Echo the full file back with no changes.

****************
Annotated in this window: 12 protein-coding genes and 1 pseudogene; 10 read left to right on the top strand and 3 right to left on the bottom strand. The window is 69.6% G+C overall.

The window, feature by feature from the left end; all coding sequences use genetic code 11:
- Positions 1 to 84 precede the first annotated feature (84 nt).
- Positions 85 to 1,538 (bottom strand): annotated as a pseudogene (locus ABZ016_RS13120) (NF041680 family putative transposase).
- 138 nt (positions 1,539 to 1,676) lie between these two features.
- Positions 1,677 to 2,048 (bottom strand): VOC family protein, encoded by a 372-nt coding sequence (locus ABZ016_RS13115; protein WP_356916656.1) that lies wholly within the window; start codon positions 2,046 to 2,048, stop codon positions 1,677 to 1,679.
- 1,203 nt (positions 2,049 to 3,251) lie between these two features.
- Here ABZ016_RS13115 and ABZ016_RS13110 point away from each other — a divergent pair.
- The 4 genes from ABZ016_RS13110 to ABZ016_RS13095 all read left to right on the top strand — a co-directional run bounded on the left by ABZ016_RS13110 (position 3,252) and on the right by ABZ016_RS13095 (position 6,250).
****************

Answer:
Annotated in this window: 12 protein-coding genes and 1 pseudogene; 10 read left to right on the top strand and 3 right to left on the bottom strand. The window is 69.6% G+C overall.

The window, feature by feature from the left end; all coding sequences use genetic code 11:
- Positions 1 to 84 precede the first annotated feature (84 nt).
- Positions 85 to 1,538 (bottom strand): annotated as a pseudogene (locus ABZ016_RS13120) (NF041680 family putative transposase).
- 138 nt (positions 1,539 to 1,676) lie between these two features.
- Positions 1,677 to 2,048 (bottom strand): VOC family protein, encoded by a 372-nt coding sequence (locus ABZ016_RS13115; protein WP_356916656.1) that lies wholly within the window; start codon positions 2,046 to 2,048, stop codon positions 1,677 to 1,679.
- 1,203 nt (positions 2,049 to 3,251) lie between these two features.
- Here ABZ016_RS13115 and ABZ016_RS13110 point away from each other — a divergent pair.
- The 4 genes from ABZ016_RS13110 to ABZ016_RS13095 all read left to right on the top strand — a co-directional run bounded on the left by ABZ016_RS13110 (position 3,252) and on the right by ABZ016_RS13095 (position 6,250).